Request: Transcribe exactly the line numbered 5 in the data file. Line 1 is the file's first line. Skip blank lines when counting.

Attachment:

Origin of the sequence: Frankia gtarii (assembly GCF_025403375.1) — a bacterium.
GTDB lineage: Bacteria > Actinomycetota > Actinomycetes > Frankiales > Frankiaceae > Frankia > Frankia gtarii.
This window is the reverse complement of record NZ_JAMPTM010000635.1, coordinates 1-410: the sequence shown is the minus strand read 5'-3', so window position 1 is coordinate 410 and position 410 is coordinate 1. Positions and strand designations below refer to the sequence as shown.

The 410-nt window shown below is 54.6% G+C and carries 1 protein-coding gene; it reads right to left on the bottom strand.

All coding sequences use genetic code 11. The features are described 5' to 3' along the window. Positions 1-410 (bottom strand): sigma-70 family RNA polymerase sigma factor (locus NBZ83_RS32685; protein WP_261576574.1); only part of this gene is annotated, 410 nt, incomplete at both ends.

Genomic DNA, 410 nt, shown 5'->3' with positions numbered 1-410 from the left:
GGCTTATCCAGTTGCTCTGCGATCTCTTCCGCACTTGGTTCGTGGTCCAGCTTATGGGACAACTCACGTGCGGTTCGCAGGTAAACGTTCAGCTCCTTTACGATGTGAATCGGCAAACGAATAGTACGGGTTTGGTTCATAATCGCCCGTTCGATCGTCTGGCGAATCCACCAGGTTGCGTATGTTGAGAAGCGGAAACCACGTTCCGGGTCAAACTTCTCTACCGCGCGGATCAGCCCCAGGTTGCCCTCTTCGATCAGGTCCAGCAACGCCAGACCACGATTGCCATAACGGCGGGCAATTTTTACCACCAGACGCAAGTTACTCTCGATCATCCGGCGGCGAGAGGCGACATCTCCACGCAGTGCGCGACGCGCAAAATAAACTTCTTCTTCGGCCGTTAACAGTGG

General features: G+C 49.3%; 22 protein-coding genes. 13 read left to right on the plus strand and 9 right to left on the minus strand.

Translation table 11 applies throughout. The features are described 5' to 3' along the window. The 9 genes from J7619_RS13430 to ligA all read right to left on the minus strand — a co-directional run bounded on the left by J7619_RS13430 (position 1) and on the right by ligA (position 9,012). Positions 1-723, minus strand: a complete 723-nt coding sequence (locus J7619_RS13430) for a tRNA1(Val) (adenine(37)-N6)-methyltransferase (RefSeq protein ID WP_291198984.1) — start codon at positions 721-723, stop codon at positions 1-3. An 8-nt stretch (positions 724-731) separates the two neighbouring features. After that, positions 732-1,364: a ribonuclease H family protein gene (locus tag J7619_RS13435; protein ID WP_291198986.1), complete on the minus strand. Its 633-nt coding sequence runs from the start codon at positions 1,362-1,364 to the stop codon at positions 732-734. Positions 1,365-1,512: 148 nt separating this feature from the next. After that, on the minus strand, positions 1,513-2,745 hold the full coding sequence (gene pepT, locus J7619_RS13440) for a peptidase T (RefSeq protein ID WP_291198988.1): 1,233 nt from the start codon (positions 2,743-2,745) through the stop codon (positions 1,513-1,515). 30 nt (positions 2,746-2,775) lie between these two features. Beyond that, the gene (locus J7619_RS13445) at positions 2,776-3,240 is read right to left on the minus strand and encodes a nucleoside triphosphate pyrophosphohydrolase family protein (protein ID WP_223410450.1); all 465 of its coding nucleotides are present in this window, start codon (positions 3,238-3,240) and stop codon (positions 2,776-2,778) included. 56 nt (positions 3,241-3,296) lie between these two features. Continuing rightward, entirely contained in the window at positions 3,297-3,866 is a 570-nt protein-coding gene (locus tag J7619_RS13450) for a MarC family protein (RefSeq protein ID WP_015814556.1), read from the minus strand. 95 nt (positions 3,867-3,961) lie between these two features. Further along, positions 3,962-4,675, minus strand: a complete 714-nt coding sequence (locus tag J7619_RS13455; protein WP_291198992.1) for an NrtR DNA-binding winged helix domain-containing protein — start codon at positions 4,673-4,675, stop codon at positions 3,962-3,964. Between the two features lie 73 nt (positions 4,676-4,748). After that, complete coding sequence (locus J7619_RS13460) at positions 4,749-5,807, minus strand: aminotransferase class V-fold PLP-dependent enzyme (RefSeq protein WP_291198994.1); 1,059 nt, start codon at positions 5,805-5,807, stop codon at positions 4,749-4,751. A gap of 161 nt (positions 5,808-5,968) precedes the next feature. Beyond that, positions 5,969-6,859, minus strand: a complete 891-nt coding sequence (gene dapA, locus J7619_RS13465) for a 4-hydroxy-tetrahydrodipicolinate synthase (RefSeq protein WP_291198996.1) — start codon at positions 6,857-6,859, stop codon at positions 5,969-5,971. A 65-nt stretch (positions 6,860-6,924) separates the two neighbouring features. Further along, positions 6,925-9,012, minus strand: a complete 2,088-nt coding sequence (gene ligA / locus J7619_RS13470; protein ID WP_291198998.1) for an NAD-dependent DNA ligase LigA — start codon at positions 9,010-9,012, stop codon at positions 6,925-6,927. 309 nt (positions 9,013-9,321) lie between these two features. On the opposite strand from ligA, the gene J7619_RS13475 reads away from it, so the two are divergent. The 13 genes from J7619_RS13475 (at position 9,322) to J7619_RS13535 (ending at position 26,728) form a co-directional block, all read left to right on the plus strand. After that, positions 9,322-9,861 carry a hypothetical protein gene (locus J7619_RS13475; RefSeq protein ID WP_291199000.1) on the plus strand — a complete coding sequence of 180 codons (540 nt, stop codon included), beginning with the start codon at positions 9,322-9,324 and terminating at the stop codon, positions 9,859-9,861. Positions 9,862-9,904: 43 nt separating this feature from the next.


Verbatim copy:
All coding sequences use genetic code 11. The features are described 5' to 3' along the window. Positions 1-410 (bottom strand): sigma-70 family RNA polymerase sigma factor (locus NBZ83_RS32685; protein WP_261576574.1); only part of this gene is annotated, 410 nt, incomplete at both ends.